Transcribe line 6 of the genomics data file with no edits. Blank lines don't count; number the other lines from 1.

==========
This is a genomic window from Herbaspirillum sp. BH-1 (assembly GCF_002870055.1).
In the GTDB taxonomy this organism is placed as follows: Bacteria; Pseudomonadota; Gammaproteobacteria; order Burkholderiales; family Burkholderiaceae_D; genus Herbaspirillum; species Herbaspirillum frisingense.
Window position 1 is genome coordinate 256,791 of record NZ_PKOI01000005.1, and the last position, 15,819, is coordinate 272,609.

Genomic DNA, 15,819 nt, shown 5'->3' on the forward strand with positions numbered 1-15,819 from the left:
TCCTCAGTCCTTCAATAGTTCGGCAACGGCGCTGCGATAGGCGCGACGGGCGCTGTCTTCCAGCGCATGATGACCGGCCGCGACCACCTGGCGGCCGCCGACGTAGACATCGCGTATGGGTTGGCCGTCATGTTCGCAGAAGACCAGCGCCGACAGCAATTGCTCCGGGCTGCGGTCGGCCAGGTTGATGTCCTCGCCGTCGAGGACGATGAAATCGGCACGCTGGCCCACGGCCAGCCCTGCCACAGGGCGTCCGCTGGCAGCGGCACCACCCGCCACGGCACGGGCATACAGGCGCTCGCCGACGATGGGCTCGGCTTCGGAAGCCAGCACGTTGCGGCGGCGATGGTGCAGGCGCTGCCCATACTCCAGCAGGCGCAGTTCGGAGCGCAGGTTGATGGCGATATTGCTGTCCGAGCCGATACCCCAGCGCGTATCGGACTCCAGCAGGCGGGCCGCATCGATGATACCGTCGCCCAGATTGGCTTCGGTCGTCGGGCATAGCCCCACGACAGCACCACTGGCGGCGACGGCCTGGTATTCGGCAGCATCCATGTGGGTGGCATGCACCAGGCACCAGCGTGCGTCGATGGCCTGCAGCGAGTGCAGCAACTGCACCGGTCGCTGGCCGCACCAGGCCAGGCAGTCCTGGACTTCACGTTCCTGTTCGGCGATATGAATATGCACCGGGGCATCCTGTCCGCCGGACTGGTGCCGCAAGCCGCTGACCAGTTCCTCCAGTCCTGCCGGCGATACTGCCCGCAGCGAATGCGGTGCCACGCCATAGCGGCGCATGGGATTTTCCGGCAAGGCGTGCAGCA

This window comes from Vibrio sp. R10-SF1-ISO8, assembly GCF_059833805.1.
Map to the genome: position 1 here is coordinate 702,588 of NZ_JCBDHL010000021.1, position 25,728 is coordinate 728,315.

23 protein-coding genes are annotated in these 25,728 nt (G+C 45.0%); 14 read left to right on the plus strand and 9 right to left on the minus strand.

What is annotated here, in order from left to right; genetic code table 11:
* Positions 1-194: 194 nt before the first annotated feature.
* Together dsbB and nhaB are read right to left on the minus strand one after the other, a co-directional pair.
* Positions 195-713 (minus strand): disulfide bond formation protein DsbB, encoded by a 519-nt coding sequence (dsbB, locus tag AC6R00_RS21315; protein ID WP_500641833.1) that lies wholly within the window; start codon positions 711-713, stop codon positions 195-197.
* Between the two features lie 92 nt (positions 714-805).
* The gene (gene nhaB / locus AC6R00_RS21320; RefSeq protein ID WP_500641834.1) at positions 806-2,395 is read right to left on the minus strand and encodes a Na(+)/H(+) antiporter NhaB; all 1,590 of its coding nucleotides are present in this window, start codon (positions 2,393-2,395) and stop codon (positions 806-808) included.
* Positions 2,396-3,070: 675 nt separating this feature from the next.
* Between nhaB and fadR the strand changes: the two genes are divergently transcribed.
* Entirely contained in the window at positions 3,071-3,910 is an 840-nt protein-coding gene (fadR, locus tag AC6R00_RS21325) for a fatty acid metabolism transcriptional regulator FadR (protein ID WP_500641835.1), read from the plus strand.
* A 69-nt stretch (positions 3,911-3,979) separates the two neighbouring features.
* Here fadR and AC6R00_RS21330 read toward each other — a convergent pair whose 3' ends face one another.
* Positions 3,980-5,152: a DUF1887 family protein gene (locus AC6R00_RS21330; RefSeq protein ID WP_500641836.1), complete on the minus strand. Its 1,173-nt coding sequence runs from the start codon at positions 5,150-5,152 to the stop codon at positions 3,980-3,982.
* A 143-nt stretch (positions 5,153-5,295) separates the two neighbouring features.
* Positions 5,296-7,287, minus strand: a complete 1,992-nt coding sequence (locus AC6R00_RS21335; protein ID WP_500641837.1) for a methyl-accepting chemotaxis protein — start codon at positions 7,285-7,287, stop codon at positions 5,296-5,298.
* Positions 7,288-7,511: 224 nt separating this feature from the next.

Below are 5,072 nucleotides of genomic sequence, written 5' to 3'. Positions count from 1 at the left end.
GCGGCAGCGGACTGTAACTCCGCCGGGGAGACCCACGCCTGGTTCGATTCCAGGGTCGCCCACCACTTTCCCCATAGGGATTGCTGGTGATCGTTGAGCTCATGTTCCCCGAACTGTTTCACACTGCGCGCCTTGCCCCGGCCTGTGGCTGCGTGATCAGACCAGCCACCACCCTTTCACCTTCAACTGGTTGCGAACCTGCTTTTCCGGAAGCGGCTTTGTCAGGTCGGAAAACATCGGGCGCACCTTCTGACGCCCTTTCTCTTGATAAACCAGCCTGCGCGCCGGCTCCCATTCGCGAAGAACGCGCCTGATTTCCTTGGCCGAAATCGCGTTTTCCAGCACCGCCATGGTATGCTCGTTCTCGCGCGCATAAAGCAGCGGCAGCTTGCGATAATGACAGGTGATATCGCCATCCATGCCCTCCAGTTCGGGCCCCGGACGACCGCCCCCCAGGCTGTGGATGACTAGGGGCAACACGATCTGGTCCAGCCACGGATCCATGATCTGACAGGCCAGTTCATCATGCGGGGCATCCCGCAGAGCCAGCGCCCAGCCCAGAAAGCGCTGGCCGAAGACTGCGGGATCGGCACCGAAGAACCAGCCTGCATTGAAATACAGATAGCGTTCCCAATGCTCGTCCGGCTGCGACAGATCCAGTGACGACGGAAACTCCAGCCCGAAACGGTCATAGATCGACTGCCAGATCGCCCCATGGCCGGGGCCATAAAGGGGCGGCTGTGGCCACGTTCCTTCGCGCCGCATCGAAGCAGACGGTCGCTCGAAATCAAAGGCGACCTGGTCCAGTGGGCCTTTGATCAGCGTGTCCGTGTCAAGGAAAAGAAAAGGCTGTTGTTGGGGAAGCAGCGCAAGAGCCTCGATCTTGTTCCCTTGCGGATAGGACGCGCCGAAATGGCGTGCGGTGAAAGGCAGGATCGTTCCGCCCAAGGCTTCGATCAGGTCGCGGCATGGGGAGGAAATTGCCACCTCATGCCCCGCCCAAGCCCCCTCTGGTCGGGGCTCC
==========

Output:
This window comes from Vibrio sp. R10-SF1-ISO8, assembly GCF_059833805.1.